ABC’s Z. Byron Wolf reports: The stage is a major wrap-yourself-in-the-flag, support-the-troops type measure on the floor of the US Senate in the coming weeks and it could have repercussions in the 2008 presidential campaign.
Democrats and some Republicans want to drastically improve college benefits for veterans through the GI Bill sponsored by Virginia Democrat Sen. Jim Webb.
Presumptive Republican nominee Sen. John McCain, R-Ariz., solidified his position in a paper statement last night, along with the Pentagon and the White House, concerned that the measure could hurt retention in a time of war. In short, if you try to send the troops college, they might just go.
It’s a particularly interesting issue because it pits McCain against his strongest ally across the aisle, Connecticut Independent Sen. Joe Lieberman, and high profile Republicans, like Sen. John Warner, R-Va., who is a co-sponsor of Webb’s bill. It has also created a rallying point for veterans groups. Both Democratic presidential candidates are cosponsors of Webb’s bill.
When senators consider the House version of the President’s $108 billion war funding request in the coming weeks, look for Democrats to attach a proposal authored by Webb that would drastically upgrade the Montgomery GI Bill. Instead of receiving a fraction of college tuition (a max of about $3,000 per year), Webb and 54 other Senators from both parties want to make the GI Bill more like it was after WWII, when it paid for all of college, even private schools. They won’t go quite that far, but would offer most veterans who serve in the war on terror — even reserve and national guard who deploy – compensation for the most expensive public school in their state as well as a living stipend.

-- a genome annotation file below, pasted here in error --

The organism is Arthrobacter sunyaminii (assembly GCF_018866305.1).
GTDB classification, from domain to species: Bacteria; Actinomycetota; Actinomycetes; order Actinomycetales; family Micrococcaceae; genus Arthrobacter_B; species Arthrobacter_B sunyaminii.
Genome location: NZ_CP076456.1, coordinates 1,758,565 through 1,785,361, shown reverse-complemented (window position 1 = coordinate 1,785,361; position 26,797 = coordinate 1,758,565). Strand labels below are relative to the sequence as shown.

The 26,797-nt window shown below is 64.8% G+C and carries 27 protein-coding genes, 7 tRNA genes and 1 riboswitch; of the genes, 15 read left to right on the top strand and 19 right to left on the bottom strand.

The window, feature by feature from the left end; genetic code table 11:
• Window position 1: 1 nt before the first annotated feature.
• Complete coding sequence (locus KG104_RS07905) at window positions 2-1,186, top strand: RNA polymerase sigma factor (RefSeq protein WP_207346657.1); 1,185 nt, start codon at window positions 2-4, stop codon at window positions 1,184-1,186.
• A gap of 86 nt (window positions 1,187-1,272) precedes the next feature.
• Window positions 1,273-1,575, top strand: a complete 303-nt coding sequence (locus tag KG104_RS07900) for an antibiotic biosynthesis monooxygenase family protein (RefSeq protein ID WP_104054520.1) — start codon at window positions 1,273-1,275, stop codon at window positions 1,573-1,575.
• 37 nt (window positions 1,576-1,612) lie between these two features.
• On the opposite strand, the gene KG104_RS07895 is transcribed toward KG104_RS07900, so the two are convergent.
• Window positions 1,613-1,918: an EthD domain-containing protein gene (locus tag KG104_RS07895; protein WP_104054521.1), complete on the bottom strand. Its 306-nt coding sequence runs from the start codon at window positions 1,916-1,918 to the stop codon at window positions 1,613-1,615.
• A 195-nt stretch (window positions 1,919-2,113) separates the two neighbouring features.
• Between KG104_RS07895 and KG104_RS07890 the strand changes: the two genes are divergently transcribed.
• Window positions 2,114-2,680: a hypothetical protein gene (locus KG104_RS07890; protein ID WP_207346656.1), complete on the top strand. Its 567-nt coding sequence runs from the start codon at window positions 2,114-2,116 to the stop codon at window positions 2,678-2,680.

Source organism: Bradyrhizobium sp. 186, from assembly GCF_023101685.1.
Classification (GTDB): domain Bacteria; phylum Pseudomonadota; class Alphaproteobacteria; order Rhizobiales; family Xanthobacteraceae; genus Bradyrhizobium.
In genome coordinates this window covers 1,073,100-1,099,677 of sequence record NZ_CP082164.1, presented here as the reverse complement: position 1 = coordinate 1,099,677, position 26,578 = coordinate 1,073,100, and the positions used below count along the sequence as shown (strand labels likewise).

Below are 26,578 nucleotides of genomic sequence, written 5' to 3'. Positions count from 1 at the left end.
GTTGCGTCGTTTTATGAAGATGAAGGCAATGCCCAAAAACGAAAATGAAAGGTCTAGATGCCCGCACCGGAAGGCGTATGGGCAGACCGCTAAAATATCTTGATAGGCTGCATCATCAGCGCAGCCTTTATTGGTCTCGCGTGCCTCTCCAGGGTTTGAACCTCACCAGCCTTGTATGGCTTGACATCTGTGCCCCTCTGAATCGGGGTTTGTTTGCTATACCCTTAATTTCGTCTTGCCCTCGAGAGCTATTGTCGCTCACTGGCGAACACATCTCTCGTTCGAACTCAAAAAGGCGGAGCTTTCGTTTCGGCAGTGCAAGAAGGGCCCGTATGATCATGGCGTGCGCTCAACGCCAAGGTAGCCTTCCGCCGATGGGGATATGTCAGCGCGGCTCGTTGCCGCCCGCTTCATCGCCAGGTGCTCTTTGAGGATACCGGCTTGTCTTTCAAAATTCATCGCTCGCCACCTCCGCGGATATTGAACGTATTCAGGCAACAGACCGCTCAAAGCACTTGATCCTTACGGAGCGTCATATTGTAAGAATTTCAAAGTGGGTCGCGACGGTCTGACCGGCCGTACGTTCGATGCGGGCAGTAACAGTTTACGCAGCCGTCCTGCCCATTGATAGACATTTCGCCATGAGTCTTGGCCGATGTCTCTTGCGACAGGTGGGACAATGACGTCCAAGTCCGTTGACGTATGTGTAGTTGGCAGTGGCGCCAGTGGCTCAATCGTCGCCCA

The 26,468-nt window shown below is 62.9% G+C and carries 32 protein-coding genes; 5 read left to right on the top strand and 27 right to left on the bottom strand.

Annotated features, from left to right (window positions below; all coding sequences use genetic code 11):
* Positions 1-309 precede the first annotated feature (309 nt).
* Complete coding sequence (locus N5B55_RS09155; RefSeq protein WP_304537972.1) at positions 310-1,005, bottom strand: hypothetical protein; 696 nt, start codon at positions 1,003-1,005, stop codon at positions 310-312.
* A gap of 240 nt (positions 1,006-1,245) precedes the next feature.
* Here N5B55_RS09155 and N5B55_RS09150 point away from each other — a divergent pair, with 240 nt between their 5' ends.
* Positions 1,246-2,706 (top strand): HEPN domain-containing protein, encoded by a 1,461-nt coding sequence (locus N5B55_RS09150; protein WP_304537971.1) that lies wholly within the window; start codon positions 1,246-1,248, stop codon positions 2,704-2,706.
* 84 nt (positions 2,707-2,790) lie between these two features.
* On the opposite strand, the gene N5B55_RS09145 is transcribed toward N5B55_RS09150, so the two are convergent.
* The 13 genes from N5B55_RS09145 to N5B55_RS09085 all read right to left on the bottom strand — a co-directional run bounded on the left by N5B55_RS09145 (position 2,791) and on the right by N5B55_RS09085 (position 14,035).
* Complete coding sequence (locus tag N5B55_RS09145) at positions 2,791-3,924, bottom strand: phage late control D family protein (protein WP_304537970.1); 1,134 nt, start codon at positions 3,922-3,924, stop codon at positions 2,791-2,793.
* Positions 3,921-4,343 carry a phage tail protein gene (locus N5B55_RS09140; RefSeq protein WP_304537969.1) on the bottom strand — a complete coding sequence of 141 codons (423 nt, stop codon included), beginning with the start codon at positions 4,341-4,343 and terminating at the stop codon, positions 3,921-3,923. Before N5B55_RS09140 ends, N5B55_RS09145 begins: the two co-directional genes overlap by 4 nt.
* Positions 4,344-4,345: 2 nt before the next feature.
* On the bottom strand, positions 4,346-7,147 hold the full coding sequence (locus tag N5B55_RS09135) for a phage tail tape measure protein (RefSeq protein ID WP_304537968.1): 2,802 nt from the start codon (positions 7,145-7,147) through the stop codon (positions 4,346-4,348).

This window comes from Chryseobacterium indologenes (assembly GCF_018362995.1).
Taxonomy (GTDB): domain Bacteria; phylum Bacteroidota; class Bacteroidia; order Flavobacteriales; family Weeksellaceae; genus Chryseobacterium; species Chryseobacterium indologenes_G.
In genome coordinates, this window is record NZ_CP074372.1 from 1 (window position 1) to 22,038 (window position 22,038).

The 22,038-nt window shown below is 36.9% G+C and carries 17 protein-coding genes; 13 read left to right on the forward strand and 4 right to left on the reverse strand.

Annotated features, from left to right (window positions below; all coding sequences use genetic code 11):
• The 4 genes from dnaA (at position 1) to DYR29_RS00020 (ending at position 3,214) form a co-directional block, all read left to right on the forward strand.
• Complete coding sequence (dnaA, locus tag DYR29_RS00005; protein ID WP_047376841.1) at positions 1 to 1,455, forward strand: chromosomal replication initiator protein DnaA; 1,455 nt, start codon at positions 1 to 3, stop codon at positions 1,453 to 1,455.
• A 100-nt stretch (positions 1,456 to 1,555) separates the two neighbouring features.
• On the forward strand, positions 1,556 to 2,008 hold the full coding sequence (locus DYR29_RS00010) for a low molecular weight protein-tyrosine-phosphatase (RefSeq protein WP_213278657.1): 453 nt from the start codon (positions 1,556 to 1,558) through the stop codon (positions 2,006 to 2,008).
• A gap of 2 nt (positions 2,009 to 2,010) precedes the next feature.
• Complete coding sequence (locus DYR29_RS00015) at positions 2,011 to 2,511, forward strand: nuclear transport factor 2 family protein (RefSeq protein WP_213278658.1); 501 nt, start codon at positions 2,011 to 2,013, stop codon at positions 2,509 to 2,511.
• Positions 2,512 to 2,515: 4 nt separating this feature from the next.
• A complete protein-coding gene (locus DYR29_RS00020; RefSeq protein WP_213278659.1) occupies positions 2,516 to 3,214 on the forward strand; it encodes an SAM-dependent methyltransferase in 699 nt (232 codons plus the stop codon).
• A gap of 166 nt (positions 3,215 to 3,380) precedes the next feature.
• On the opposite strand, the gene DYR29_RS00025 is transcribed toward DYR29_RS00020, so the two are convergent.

McCain, along with Sen. Lindsay Graham, R-S.C., and Sen. Richard Burr, R-N.C., introduced his own, less generous plan that would encourage troops to stay in the military, increasing benefits more for troops who serve 12 years or more. McCain’s bill would also encourage troops to transfer their GI Bill benefits to family members.
They point to a new report by the nonpartisan Congressional Budget Office, requested by Republicans on the Budget Committee that says improving college benefits for troops could lead affect military retention rates by as much as a 16 percent decrease.
Supporters of the Webb bill point to the same study, which says the improved college benefits would lead to a 16 percent increase in recruits overall. Plus, they argue the Webb bill would improve the quality of recruits who come to the military .
Beyond retention, however, Webb and others believe the country owes troops who sacrifice abroad, a good education when they return home.